A demonstrator is arrested for trespassing (photo by Casey Miner/KALW)

The protest was winding down by 7 and ended by 8, a development which, the San Francisco Chronicle noted, permitted "a massive police and media contingent to disperse as well."

Until next Monday, that is.

 

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Transportation Nation

Dozens Arrested in Latest BART Protest

Tuesday, August 23, 2011

(San Francisco – KALW) BART and San Francisco city police arrested at least 45 people Monday night, as well as briefly detained several journalists, in the latest protest against the Bay Area's transit officers.

BART officials began warning customers over the weekend of a possible commute-hour disruption, and police were out in force in downtown stations well before the anticipated 5 p.m. start time. This is the third such protest since the July 6 officer shooting of Charles Blair Hill, a homeless man who allegedly threatened BART police with a knife.

"I’m not against the police department per se," said a demonstrator on the Civic Center platform who identified herself as Lady Katey. "There are some times, some situations, where people are violent and dangerous. But I’m into better cops with morals and values who don’t just shoot people. I’ve been mentally deranged and drunk hanging out in Civic Center, not saying the nicest things, but I didn’t get gunned down for it. We’re here in fear."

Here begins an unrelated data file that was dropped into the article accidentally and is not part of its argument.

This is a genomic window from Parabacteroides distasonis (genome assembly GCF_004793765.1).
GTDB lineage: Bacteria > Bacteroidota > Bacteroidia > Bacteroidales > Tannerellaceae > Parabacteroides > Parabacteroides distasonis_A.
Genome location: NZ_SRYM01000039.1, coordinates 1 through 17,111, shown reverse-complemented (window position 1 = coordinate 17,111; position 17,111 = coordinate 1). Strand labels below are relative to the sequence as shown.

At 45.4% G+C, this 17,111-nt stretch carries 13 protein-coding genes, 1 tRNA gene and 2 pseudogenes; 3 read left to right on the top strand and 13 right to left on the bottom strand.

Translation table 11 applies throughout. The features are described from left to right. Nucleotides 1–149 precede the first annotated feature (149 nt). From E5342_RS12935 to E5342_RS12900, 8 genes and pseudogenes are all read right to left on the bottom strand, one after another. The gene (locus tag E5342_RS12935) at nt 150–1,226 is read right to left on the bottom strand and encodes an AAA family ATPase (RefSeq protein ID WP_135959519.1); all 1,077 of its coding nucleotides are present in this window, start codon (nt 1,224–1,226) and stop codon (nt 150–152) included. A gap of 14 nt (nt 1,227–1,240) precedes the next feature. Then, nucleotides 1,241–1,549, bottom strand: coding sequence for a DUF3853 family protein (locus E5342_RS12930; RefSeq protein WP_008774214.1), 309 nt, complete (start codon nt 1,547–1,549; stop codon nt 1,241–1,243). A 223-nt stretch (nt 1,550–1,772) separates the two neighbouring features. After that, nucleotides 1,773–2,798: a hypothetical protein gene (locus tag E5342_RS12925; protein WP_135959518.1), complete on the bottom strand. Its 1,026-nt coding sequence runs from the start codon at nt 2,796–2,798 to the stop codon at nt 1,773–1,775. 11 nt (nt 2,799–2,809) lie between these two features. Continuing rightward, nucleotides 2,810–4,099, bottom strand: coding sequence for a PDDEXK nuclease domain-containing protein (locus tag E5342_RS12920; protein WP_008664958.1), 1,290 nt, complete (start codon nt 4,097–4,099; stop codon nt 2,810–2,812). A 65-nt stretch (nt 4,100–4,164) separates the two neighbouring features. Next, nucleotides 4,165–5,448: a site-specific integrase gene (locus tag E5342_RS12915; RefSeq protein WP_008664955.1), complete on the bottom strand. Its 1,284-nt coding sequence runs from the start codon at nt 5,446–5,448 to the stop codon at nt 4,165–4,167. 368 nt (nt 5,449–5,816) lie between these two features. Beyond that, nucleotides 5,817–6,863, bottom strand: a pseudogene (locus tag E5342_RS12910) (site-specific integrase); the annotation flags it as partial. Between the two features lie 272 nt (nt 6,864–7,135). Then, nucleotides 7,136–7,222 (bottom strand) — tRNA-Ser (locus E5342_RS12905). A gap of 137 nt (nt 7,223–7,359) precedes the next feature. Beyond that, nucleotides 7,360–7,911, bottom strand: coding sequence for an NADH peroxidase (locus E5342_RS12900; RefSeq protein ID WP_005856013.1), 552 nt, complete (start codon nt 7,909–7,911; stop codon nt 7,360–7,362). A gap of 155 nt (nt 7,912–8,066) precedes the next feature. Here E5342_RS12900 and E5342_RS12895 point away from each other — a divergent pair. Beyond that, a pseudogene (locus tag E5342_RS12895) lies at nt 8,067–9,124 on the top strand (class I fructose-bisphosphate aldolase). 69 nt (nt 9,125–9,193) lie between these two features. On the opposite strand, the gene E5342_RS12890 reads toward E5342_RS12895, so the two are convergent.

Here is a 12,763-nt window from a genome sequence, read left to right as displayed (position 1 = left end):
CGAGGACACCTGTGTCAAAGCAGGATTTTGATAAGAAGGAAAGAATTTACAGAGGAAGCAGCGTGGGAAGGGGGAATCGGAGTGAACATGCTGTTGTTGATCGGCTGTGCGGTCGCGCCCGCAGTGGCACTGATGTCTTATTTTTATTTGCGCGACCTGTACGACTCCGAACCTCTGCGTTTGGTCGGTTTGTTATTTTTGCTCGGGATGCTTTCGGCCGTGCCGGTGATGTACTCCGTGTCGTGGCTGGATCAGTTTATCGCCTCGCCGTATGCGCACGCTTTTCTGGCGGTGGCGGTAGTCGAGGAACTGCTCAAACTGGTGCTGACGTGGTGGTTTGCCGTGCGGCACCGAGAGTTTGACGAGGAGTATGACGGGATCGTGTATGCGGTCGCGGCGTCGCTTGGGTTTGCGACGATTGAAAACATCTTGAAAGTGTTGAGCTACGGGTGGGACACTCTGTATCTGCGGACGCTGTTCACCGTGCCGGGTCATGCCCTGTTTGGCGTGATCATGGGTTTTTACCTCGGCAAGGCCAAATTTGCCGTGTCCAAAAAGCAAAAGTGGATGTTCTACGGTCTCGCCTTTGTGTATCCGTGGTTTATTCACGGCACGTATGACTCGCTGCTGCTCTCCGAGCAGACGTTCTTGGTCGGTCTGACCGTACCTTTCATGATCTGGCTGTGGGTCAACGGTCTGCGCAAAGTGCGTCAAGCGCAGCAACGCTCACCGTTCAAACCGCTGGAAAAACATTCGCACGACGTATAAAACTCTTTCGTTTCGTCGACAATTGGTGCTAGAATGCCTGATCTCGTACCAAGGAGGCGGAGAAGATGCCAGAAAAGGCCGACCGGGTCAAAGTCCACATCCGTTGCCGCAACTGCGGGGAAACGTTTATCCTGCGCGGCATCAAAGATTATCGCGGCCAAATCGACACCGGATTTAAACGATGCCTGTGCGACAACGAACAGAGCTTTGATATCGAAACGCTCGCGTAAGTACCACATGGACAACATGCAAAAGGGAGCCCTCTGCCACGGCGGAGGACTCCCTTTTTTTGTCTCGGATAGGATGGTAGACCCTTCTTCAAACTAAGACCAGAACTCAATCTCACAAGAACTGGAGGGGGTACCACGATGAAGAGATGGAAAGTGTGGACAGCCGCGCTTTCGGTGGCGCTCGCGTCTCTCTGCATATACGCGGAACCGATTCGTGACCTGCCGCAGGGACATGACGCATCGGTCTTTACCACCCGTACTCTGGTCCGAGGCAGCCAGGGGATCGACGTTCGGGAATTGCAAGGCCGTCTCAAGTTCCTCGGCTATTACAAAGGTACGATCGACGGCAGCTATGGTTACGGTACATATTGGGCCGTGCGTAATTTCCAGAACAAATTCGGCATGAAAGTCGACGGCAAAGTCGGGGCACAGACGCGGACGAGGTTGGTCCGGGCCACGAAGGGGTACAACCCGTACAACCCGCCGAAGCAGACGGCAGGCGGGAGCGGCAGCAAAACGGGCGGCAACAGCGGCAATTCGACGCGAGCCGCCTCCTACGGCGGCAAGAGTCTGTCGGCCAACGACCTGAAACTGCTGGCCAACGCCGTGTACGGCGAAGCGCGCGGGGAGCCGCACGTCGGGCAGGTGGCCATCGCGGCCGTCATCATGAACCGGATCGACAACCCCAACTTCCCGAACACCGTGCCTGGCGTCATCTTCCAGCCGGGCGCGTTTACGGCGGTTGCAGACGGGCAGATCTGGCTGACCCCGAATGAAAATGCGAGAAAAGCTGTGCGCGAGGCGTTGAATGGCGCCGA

Another demonstrator, who gave his name as Jabar, said he takes BART regularly for work but disapproved of the agency's actions. "It just keeps happening," he said of the police shootings. "They're not investigating themselves, and the person they brought in to do the independent investigation works all the time with police." He was referring to Mark Smith, the agency's new independent police auditor, who also worked in police oversight in Chicago and LA.

Like last week's demonstration, this was organized mostly online by cyberactivist group Anonymous. In the past week members of the group have also targeted BART's website, posting customer information and personal addresses of BART police officers on public websites. Those actions, in addition to the regular commute disruptions, had many commuters fed up.

"Ever since Oscar Grant I’ve always been on their side, I’ve always completely understood what they’re fighting for," said one woman of the protesters. The woman who gave only her first name, Esther said, "I feel like I would have even have joined in. But the fact that they’re ruining everyone’s transportation, it's not helping anything. If anything I think it's a step back for them."